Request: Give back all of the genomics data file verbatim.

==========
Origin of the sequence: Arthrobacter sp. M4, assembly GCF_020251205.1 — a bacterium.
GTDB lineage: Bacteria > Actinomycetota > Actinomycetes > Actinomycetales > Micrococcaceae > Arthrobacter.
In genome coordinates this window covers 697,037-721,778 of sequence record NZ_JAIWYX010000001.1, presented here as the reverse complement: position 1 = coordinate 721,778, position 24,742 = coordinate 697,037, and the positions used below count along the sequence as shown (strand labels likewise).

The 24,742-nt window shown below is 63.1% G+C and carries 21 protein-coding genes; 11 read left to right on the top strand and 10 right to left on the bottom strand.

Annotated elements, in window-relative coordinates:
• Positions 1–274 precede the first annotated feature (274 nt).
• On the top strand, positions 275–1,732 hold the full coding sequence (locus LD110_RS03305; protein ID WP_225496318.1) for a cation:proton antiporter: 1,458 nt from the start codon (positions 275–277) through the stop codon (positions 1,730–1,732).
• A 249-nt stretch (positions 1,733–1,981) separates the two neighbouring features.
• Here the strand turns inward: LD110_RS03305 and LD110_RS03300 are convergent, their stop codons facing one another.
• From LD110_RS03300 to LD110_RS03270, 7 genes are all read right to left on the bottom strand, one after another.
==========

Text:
Origin of the sequence: Arthrobacter sp. M4, assembly GCF_020251205.1 — a bacterium.
GTDB lineage: Bacteria > Actinomycetota > Actinomycetes > Actinomycetales > Micrococcaceae > Arthrobacter.
In genome coordinates this window covers 697,037-721,778 of sequence record NZ_JAIWYX010000001.1, presented here as the reverse complement: position 1 = coordinate 721,778, position 24,742 = coordinate 697,037, and the positions used below count along the sequence as shown (strand labels likewise).

The 24,742-nt window shown below is 63.1% G+C and carries 21 protein-coding genes; 11 read left to right on the top strand and 10 right to left on the bottom strand.

Annotated elements, in window-relative coordinates:
• Positions 1–274 precede the first annotated feature (274 nt).
• On the top strand, positions 275–1,732 hold the full coding sequence (locus LD110_RS03305; protein ID WP_225496318.1) for a cation:proton antiporter: 1,458 nt from the start codon (positions 275–277) through the stop codon (positions 1,730–1,732).
• A 249-nt stretch (positions 1,733–1,981) separates the two neighbouring features.
• Here the strand turns inward: LD110_RS03305 and LD110_RS03300 are convergent, their stop codons facing one another.
• From LD110_RS03300 to LD110_RS03270, 7 genes are all read right to left on the bottom strand, one after another.